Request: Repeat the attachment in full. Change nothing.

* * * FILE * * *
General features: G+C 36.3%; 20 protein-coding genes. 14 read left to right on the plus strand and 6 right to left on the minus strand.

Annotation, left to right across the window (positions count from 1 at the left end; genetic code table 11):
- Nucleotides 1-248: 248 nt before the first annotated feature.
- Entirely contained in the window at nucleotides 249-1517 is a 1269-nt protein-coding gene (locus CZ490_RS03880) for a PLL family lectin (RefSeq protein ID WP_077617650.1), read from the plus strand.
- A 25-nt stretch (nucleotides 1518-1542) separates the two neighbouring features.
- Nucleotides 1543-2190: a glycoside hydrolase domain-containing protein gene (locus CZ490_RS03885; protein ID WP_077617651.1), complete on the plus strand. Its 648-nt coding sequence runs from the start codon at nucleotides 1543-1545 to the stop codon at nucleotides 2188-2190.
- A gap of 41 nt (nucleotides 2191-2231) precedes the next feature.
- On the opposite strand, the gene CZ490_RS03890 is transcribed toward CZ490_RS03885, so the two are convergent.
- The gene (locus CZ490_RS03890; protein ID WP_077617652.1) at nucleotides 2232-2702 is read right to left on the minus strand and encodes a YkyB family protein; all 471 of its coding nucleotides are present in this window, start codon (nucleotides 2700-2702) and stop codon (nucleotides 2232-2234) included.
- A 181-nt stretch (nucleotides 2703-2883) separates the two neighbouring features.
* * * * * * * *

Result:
General features: G+C 36.3%; 20 protein-coding genes. 14 read left to right on the plus strand and 6 right to left on the minus strand.

Annotation, left to right across the window (positions count from 1 at the left end; genetic code table 11):
- Nucleotides 1-248: 248 nt before the first annotated feature.
- Entirely contained in the window at nucleotides 249-1517 is a 1269-nt protein-coding gene (locus CZ490_RS03880) for a PLL family lectin (RefSeq protein ID WP_077617650.1), read from the plus strand.
- A 25-nt stretch (nucleotides 1518-1542) separates the two neighbouring features.
- Nucleotides 1543-2190: a glycoside hydrolase domain-containing protein gene (locus CZ490_RS03885; protein ID WP_077617651.1), complete on the plus strand. Its 648-nt coding sequence runs from the start codon at nucleotides 1543-1545 to the stop codon at nucleotides 2188-2190.
- A gap of 41 nt (nucleotides 2191-2231) precedes the next feature.
- On the opposite strand, the gene CZ490_RS03890 is transcribed toward CZ490_RS03885, so the two are convergent.
- The gene (locus CZ490_RS03890; protein ID WP_077617652.1) at nucleotides 2232-2702 is read right to left on the minus strand and encodes a YkyB family protein; all 471 of its coding nucleotides are present in this window, start codon (nucleotides 2700-2702) and stop codon (nucleotides 2232-2234) included.
- A 181-nt stretch (nucleotides 2703-2883) separates the two neighbouring features.